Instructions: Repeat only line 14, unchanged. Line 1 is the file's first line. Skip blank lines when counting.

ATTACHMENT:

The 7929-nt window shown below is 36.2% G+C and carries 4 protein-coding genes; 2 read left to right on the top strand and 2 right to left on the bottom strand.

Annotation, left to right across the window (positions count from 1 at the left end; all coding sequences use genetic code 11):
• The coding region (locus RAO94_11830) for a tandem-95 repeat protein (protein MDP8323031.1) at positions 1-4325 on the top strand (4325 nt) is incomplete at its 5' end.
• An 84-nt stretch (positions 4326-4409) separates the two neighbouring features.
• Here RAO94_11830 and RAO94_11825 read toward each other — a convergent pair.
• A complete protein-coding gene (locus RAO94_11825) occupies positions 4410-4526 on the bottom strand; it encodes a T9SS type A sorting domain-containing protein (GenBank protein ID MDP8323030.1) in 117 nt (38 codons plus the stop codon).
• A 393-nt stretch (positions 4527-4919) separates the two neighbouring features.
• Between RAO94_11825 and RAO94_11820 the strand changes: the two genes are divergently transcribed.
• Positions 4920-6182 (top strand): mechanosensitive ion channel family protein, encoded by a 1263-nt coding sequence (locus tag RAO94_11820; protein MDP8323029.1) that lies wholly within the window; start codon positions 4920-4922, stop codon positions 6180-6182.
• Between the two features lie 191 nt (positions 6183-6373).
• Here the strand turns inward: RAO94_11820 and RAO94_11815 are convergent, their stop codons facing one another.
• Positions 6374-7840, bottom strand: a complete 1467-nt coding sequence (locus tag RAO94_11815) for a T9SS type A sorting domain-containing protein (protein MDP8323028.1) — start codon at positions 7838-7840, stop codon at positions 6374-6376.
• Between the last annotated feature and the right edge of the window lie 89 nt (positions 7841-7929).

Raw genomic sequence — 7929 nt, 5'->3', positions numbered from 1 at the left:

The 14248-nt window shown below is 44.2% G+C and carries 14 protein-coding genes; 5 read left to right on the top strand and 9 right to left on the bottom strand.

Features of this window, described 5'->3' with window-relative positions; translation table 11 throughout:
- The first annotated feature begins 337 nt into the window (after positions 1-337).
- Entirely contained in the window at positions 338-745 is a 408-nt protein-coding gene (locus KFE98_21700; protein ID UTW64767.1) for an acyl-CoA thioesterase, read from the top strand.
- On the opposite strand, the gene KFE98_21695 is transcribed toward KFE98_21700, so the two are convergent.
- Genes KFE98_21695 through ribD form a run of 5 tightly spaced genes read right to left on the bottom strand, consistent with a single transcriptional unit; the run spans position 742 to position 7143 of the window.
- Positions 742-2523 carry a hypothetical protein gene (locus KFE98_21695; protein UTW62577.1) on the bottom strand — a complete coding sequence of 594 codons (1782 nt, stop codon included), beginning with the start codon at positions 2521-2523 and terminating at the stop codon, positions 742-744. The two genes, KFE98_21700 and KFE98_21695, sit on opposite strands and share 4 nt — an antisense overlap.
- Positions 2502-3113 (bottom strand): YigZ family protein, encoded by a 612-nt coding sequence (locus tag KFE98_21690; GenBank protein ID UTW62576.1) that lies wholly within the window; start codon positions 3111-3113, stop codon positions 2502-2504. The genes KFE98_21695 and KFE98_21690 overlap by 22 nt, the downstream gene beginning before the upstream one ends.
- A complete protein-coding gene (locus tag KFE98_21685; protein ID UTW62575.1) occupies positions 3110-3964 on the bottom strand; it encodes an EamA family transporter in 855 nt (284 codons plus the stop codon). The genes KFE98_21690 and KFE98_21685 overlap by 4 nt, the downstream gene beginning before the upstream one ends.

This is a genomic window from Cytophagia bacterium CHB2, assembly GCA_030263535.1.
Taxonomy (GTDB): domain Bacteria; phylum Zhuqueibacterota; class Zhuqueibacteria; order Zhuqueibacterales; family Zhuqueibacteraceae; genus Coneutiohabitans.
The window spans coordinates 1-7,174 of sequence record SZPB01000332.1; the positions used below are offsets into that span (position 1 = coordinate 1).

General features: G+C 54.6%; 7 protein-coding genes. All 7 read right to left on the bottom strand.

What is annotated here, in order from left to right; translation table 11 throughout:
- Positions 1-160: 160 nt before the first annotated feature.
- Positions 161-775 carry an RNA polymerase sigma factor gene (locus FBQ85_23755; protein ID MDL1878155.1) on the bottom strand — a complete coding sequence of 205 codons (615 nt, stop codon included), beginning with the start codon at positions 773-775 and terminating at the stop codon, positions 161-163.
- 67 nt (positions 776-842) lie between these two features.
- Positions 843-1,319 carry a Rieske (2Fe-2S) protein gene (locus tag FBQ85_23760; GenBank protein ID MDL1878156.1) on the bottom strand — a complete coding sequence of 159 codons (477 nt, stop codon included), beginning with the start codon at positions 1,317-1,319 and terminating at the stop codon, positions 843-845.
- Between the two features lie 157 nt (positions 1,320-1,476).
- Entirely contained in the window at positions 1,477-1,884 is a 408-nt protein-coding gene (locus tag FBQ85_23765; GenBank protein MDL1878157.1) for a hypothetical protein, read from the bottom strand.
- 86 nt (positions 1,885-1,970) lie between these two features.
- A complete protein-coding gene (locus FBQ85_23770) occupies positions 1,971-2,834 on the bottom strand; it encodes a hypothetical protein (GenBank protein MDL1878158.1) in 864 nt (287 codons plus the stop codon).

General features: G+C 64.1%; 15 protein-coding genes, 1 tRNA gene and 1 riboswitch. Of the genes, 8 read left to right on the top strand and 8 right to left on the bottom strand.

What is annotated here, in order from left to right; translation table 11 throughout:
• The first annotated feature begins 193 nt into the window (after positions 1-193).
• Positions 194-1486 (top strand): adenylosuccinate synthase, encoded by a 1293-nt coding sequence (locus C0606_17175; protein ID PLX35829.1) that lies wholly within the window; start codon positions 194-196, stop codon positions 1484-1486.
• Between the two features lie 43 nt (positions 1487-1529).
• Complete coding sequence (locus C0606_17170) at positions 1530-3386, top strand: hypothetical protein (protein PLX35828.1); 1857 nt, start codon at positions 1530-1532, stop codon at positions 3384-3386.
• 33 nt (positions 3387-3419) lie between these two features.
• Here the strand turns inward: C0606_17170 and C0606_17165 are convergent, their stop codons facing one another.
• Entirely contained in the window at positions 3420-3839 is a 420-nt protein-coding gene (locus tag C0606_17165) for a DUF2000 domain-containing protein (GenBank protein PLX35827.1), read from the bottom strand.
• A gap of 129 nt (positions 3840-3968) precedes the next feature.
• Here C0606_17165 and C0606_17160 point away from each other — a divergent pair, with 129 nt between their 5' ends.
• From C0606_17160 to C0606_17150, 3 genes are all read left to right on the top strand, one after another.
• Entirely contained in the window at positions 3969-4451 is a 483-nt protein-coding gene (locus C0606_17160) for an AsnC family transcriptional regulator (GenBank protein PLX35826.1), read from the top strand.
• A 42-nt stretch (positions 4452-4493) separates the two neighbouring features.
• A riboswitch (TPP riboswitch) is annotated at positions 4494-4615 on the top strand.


Raw genomic sequence — 7929 nt, 5'->3', positions numbered from 1 at the left: